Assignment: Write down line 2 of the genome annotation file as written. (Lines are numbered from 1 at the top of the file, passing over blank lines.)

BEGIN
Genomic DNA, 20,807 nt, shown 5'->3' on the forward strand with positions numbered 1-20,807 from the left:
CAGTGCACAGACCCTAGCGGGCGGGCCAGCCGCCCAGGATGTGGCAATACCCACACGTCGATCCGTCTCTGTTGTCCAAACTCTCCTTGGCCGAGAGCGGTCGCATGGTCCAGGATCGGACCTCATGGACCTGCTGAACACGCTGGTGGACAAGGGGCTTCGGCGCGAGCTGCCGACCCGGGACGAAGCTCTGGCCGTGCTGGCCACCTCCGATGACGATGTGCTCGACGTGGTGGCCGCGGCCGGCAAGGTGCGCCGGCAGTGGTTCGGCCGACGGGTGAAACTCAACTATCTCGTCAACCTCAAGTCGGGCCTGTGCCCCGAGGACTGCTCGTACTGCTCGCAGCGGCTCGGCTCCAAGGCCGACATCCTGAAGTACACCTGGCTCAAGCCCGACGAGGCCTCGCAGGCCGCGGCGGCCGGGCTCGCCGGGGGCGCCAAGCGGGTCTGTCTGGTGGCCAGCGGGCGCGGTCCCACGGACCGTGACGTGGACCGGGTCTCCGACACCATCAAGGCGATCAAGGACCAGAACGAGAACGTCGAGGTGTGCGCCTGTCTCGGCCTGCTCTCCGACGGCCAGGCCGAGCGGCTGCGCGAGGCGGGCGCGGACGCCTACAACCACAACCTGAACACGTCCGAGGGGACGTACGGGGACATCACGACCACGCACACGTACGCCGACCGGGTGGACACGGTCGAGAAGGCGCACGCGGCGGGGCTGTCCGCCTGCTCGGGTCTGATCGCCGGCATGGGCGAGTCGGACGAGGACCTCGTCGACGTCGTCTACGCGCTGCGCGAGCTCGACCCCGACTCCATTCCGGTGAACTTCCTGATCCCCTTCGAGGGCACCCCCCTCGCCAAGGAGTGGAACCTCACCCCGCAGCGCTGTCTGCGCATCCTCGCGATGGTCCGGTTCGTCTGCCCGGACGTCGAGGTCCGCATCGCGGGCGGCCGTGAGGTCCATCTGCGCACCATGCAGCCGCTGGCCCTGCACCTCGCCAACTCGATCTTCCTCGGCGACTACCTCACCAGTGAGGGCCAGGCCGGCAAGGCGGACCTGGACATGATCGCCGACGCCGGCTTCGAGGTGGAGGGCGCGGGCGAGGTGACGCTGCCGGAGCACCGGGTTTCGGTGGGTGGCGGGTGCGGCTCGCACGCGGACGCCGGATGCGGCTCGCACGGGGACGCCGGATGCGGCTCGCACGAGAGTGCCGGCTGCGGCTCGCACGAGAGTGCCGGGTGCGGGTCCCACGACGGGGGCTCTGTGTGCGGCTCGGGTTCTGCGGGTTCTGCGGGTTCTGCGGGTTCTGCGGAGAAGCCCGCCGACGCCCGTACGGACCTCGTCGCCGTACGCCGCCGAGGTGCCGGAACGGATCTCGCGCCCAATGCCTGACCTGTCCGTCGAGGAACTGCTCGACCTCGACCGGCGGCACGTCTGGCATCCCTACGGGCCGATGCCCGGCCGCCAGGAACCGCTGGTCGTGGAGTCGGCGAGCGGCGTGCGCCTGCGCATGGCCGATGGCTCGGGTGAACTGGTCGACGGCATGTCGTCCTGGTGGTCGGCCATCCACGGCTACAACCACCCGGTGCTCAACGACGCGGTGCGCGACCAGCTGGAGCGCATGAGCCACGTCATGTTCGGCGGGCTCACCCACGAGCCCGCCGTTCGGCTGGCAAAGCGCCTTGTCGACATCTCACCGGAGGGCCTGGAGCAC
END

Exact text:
CAGTGCACAGACCCTAGCGGGCGGGCCAGCCGCCCAGGATGTGGCAATACCCACACGTCGATCCGTCTCTGTTGTCCAAACTCTCCTTGGCCGAGAGCGGTCGCATGGTCCAGGATCGGACCTCATGGACCTGCTGAACACGCTGGTGGACAAGGGGCTTCGGCGCGAGCTGCCGACCCGGGACGAAGCTCTGGCCGTGCTGGCCACCTCCGATGACGATGTGCTCGACGTGGTGGCCGCGGCCGGCAAGGTGCGCCGGCAGTGGTTCGGCCGACGGGTGAAACTCAACTATCTCGTCAACCTCAAGTCGGGCCTGTGCCCCGAGGACTGCTCGTACTGCTCGCAGCGGCTCGGCTCCAAGGCCGACATCCTGAAGTACACCTGGCTCAAGCCCGACGAGGCCTCGCAGGCCGCGGCGGCCGGGCTCGCCGGGGGCGCCAAGCGGGTCTGTCTGGTGGCCAGCGGGCGCGGTCCCACGGACCGTGACGTGGACCGGGTCTCCGACACCATCAAGGCGATCAAGGACCAGAACGAGAACGTCGAGGTGTGCGCCTGTCTCGGCCTGCTCTCCGACGGCCAGGCCGAGCGGCTGCGCGAGGCGGGCGCGGACGCCTACAACCACAACCTGAACACGTCCGAGGGGACGTACGGGGACATCACGACCACGCACACGTACGCCGACCGGGTGGACACGGTCGAGAAGGCGCACGCGGCGGGGCTGTCCGCCTGCTCGGGTCTGATCGCCGGCATGGGCGAGTCGGACGAGGACCTCGTCGACGTCGTCTACGCGCTGCGCGAGCTCGACCCCGACTCCATTCCGGTGAACTTCCTGATCCCCTTCGAGGGCACCCCCCTCGCCAAGGAGTGGAACCTCACCCCGCAGCGCTGTCTGCGCATCCTCGCGATGGTCCGGTTCGTCTGCCCGGACGTCGAGGTCCGCATCGCGGGCGGCCGTGAGGTCCATCTGCGCACCATGCAGCCGCTGGCCCTGCACCTCGCCAACTCGATCTTCCTCGGCGACTACCTCACCAGTGAGGGCCAGGCCGGCAAGGCGGACCTGGACATGATCGCCGACGCCGGCTTCGAGGTGGAGGGCGCGGGCGAGGTGACGCTGCCGGAGCACCGGGTTTCGGTGGGTGGCGGGTGCGGCTCGCACGCGGACGCCGGATGCGGCTCGCACGGGGACGCCGGATGCGGCTCGCACGAGAGTGCCGGCTGCGGCTCGCACGAGAGTGCCGGGTGCGGGTCCCACGACGGGGGCTCTGTGTGCGGCTCGGGTTCTGCGGGTTCTGCGGGTTCTGCGGGTTCTGCGGAGAAGCCCGCCGACGCCCGTACGGACCTCGTCGCCGTACGCCGCCGAGGTGCCGGAACGGATCTCGCGCCCAATGCCTGACCTGTCCGTCGAGGAACTGCTCGACCTCGACCGGCGGCACGTCTGGCATCCCTACGGGCCGATGCCCGGCCGCCAGGAACCGCTGGTCGTGGAGTCGGCGAGCGGCGTGCGCCTGCGCATGGCCGATGGCTCGGGTGAACTGGTCGACGGCATGTCGTCCTGGTGGTCGGCCATCCACGGCTACAACCACCCGGTGCTCAACGACGCGGTGCGCGACCAGCTGGAGCGCATGAGCCACGTCATGTTCGGCGGGCTCACCCACGAGCCCGCCGTTCGGCTGGCAAAGCGCCTTGTCGACATCTCACCGGAGGGCCTGGAGCAC